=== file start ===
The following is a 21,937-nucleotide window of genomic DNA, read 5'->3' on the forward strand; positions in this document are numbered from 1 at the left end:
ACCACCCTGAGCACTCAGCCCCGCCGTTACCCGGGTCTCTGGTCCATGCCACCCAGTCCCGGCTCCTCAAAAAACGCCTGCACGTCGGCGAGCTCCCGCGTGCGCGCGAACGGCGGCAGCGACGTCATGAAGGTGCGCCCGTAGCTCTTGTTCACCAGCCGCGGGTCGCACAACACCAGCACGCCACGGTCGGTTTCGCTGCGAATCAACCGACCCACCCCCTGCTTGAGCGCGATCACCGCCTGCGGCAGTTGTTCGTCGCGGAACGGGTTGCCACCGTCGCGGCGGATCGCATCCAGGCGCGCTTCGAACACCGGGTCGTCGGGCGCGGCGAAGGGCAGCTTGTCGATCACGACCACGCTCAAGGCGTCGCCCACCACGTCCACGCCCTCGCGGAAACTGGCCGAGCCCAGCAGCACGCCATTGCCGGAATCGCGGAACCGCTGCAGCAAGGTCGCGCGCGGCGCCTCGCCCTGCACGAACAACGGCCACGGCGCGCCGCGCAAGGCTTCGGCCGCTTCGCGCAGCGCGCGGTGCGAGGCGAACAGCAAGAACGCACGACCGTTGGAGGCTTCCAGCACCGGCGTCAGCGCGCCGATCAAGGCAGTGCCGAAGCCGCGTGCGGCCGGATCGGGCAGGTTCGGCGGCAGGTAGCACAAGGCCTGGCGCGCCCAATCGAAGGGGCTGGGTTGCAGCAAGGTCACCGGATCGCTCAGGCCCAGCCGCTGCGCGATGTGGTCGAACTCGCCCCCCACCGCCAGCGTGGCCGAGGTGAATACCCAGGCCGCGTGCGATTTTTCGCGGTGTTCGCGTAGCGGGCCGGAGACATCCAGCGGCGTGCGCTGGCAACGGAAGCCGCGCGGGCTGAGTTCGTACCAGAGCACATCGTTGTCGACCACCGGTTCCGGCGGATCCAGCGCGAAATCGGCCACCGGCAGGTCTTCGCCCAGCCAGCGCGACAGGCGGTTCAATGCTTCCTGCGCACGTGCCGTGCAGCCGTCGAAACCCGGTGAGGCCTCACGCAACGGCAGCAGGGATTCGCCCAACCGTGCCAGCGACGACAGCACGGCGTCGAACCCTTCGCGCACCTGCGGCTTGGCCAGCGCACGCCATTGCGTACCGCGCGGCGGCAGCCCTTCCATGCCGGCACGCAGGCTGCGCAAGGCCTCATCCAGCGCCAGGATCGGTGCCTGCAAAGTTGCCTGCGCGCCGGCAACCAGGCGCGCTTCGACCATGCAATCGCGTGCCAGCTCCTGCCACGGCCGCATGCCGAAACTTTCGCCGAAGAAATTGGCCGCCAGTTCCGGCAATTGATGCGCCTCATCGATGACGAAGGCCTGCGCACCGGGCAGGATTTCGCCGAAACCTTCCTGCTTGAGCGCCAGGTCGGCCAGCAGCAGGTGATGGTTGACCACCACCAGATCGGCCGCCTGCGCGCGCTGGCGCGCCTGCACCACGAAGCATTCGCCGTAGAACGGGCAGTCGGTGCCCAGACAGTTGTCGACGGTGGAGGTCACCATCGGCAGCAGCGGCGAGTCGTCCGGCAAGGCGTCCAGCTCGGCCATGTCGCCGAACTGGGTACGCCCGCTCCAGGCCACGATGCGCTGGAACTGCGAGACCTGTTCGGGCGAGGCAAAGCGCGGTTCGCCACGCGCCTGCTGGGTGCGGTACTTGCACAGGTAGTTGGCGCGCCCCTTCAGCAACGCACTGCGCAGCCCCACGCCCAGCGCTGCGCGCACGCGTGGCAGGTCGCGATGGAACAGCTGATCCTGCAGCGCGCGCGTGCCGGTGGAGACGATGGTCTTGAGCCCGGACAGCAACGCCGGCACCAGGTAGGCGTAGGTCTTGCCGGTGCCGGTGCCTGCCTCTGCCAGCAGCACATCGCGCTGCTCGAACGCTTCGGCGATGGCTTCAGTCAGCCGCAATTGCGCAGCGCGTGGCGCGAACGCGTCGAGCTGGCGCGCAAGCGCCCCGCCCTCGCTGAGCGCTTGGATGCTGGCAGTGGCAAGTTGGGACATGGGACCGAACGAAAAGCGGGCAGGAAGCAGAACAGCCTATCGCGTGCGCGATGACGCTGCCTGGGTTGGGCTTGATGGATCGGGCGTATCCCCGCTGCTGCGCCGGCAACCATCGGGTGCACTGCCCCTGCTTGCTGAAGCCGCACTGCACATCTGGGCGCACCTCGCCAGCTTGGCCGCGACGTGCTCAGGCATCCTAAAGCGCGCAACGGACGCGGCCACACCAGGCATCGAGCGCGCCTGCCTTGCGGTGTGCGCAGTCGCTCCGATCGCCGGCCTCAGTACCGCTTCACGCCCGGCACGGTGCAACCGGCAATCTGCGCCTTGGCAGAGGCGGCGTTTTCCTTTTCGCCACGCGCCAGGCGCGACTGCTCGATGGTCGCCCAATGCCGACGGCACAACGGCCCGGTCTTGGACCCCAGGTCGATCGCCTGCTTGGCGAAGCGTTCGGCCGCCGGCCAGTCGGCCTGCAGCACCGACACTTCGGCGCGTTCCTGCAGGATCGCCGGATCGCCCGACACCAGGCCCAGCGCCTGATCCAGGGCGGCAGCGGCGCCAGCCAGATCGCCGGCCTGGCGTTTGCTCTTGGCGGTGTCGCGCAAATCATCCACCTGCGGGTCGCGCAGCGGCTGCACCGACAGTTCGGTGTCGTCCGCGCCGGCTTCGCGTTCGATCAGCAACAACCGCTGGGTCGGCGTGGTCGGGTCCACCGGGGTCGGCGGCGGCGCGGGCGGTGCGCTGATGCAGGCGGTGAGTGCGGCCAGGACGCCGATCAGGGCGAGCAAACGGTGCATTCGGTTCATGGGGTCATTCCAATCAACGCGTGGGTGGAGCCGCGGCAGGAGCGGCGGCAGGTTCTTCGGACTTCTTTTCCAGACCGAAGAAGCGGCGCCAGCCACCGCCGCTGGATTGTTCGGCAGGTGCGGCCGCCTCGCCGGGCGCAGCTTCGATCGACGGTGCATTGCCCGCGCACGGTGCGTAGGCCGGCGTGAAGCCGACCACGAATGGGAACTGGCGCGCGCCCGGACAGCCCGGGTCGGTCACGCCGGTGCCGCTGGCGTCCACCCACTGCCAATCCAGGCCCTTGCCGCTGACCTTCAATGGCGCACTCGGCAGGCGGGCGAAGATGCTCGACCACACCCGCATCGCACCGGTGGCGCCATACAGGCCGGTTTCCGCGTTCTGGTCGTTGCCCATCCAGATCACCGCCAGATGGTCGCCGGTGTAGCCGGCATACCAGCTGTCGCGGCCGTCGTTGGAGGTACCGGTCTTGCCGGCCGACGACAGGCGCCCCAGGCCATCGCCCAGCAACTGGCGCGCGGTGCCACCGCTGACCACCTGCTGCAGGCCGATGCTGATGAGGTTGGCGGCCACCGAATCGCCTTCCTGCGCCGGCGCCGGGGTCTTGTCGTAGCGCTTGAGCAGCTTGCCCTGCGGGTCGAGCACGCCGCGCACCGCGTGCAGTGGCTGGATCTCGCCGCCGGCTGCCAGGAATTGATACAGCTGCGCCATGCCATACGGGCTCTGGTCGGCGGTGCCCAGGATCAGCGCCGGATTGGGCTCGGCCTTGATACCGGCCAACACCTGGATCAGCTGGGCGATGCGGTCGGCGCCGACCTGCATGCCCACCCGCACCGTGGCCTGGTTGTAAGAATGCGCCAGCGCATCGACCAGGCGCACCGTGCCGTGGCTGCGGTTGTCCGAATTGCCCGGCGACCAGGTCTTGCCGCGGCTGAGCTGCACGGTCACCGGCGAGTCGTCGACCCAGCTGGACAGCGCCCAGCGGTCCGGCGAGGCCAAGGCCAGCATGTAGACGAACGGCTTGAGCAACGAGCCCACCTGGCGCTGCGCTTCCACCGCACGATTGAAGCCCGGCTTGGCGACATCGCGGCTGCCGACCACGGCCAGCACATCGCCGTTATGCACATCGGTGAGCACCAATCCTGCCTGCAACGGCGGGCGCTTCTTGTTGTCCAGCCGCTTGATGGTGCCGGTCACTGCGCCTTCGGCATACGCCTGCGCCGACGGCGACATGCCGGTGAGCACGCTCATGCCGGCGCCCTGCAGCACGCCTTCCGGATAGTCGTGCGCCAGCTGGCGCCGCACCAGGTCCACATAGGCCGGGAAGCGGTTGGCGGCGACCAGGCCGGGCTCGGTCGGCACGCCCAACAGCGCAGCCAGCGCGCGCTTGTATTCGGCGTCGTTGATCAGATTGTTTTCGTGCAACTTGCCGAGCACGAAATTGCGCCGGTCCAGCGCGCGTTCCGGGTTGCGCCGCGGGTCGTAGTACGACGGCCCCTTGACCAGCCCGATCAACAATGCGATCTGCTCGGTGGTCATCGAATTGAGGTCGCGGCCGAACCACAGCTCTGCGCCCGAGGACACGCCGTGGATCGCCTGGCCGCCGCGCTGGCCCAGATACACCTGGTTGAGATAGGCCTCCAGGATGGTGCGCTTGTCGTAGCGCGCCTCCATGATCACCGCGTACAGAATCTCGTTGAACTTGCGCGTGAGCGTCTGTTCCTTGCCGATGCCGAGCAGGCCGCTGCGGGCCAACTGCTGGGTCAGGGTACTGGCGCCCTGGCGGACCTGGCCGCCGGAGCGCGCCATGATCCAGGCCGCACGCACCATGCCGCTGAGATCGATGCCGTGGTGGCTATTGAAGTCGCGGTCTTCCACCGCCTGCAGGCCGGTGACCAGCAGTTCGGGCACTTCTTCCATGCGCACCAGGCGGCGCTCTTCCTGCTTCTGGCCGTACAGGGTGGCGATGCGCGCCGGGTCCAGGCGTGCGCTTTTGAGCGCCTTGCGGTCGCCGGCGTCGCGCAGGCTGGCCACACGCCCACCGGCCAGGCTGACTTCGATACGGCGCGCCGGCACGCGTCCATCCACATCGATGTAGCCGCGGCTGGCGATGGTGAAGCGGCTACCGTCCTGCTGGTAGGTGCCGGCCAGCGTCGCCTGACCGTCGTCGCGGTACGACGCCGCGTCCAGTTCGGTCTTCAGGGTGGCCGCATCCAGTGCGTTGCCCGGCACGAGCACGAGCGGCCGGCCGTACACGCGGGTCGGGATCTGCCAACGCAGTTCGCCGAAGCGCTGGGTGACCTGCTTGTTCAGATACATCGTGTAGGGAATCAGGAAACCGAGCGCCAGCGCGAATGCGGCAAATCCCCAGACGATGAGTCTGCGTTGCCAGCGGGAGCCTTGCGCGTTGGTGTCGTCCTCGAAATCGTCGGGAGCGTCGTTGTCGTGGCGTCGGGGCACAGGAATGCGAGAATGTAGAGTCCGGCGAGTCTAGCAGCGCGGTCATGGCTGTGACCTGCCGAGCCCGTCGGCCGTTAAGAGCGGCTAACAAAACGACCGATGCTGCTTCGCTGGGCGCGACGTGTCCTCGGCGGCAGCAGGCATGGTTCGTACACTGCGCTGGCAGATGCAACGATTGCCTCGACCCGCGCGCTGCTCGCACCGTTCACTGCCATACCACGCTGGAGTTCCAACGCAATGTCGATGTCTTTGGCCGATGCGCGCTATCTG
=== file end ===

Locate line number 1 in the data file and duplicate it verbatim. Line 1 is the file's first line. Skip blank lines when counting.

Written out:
The following is a 21,937-nucleotide window of genomic DNA, read 5'->3' on the forward strand; positions in this document are numbered from 1 at the left end: